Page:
- Smart shelves (introduced first by Kroger in 2016) with RFID tags can provide customer insight and stock data.
- Improved store management efficiency (drones for inventory monitoring, predictive equipment maintenance, inventory management, automated packing services, SKU accounting)
With EDA acting as the digital backbone for a retail organization’s dissemination of real-time data, sensor-based data can be shared and leveraged by back-end systems such as CRM and marketing tech. EDA ensures there is a high-performance framework to push product usage events from smart devices/products in real-time when in range of mobile networks, and a resilient framework to buffer events on the broker when mobile connectivity is unavailable, delivering them when connectivity is restored.
If we broaden our thinking beyond customer-to-back-end event propagation, the connected stores IoT use cases is also prevalent. For example, if a customer product publishes an end-of-life notification, the event can be published to Marketing Tech to identify same or similar products the customer may like as replacements. The same event can be published to brokers at the stores to identify whether the item is in stock. If the event carries GPS information, the closest store to the customer can also be identified. Once marketing tech and store stock levels have been aggregated, this data can be published to CRM, Loyalty and/or e-commerce systems to push a notification/offer out to the customer.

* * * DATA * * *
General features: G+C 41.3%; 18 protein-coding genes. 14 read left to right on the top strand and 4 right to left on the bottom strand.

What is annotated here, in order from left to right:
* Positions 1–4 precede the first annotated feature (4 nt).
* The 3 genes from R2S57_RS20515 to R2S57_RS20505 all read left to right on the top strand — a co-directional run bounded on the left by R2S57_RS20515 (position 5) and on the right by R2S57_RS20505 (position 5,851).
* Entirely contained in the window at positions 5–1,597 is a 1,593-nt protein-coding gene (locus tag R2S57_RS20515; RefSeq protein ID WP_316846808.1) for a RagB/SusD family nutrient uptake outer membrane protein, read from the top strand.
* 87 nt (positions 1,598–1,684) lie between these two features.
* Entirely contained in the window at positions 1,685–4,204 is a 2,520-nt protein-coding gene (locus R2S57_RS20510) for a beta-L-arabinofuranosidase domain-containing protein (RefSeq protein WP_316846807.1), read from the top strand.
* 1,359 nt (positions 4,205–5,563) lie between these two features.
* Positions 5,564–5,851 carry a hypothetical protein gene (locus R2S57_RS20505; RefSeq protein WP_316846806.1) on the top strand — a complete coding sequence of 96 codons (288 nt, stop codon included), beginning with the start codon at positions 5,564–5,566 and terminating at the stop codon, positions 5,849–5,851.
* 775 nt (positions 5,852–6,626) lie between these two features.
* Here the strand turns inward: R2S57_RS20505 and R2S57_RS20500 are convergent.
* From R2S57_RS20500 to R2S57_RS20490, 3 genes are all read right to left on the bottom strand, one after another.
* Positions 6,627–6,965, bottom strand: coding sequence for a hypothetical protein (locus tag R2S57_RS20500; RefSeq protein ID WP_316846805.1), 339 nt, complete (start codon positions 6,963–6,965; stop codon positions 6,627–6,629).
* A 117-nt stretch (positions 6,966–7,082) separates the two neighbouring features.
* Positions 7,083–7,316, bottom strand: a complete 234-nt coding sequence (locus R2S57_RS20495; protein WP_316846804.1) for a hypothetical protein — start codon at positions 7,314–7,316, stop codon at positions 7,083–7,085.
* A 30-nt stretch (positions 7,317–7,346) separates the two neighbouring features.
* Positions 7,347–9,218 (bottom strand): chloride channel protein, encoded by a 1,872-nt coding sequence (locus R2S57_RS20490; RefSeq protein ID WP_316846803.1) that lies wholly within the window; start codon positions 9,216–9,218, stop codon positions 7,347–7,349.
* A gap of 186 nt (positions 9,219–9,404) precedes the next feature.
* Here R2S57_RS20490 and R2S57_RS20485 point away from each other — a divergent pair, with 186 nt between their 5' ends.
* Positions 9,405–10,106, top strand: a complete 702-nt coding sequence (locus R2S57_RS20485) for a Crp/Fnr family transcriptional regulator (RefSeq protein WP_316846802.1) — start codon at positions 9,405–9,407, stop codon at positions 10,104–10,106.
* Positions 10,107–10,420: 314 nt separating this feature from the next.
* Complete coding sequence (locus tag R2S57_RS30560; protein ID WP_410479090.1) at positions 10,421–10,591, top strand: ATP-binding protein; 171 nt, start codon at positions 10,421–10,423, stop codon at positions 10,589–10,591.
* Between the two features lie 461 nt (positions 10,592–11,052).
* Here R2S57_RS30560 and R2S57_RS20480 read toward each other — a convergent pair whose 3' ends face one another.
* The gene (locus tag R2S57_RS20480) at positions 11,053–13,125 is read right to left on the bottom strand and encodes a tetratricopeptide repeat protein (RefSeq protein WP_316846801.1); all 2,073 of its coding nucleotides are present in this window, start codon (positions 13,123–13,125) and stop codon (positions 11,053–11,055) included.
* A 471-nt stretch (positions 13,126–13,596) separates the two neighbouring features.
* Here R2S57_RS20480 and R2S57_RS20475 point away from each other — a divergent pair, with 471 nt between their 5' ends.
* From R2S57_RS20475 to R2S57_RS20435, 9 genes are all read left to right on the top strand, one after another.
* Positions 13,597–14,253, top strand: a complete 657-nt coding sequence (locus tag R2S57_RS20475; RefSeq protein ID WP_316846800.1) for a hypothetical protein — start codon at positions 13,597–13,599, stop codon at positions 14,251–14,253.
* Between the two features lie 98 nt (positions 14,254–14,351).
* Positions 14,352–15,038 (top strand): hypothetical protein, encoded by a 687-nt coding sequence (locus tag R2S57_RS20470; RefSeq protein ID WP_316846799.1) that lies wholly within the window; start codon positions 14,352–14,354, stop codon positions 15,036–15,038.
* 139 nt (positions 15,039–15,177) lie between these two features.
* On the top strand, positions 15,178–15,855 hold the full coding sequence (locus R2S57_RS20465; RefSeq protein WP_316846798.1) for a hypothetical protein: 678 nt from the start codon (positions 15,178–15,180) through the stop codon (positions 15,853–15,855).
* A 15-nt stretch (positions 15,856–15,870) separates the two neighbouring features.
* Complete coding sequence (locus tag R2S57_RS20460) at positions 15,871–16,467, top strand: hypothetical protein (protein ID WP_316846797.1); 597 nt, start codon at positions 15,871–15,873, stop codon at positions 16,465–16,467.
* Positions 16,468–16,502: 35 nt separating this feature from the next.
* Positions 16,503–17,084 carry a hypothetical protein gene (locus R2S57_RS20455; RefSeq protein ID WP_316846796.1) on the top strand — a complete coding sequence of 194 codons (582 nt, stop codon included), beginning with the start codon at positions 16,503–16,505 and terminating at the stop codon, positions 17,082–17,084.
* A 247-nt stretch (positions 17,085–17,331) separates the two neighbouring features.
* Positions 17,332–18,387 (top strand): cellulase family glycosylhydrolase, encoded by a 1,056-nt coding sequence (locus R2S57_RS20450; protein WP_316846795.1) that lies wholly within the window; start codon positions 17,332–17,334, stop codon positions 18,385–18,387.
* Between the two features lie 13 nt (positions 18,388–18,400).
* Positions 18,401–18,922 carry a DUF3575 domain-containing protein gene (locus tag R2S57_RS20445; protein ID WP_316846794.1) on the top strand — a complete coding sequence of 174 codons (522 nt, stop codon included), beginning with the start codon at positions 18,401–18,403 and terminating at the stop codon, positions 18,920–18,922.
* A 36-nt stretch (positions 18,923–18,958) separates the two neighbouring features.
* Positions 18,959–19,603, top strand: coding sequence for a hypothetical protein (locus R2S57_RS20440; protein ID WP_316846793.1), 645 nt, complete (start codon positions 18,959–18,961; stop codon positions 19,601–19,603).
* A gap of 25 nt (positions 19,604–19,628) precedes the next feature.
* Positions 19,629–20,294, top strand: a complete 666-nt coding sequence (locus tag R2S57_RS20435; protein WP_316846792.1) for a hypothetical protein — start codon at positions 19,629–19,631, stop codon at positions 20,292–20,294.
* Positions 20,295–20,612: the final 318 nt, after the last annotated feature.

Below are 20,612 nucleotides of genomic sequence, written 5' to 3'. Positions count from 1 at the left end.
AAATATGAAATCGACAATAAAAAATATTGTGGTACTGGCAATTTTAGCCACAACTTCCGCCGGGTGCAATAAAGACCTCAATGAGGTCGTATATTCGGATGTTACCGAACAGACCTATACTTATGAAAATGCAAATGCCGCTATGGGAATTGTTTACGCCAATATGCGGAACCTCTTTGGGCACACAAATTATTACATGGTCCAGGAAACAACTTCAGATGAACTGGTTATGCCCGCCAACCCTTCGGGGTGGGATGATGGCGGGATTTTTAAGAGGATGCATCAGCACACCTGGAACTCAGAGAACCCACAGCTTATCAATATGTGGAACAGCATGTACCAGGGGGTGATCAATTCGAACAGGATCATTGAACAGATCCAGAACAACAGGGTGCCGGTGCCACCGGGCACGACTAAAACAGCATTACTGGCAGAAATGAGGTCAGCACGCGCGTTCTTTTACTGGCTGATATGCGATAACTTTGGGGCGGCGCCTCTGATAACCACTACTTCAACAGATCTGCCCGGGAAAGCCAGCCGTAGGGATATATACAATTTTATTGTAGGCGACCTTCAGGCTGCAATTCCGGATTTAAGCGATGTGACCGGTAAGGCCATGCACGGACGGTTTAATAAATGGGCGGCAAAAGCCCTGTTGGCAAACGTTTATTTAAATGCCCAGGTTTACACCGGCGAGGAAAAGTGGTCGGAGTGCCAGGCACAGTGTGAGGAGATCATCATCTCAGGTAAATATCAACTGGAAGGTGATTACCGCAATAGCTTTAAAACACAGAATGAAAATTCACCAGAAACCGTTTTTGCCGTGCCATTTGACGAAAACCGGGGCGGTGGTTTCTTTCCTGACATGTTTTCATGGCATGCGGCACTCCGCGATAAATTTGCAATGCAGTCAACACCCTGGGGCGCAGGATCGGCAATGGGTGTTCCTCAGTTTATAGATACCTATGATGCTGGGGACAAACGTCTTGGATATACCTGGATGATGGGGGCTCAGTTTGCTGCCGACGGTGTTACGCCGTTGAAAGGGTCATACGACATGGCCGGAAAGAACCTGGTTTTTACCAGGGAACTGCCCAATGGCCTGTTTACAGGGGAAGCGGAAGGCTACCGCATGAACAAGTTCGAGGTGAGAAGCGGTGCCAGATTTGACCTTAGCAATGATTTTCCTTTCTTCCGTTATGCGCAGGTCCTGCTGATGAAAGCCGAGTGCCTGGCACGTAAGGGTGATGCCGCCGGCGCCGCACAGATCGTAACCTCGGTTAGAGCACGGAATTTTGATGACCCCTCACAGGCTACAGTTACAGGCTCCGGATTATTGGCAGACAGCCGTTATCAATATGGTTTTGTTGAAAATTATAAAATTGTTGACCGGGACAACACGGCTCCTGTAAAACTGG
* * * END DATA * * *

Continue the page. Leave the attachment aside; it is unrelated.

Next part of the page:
These are just a few of the ways EDA can offer business value to retailers. Note we didn’t touch on some other sweeping subjects like connected stores or supply chain optimization, both of which are huge, and limited our discussion of omni-channel enablement to BOPIS which is obviously just one slice of that pie.
You can learn how EDA can help you integrate the remote edges of retail operations for connected store purposes here, how a top CPG company has achieved retail-time supply chain visibility with EDA here, and get a general intro to the idea of “real-time retail” here.
To learn more about EDA in retail, we recommend you check out our comprehensive Architect’s Guide to Real-Time Retail:
The Architect's Guide to Real-Time RetailThe 6 steps necessary to architect a scalable, real-time, event-based ecosystem for retailers expanding their global, multichannel footprint.
Solace has lots of experience helping retailers of all sizes implement EDA within their organization. With our EDA platform, event brokers, and event management tools, retailers can deliver hyper-personalized omni-channel customer experiences and optimize their supply chains by establishing a real-time flow of information across their enterprise.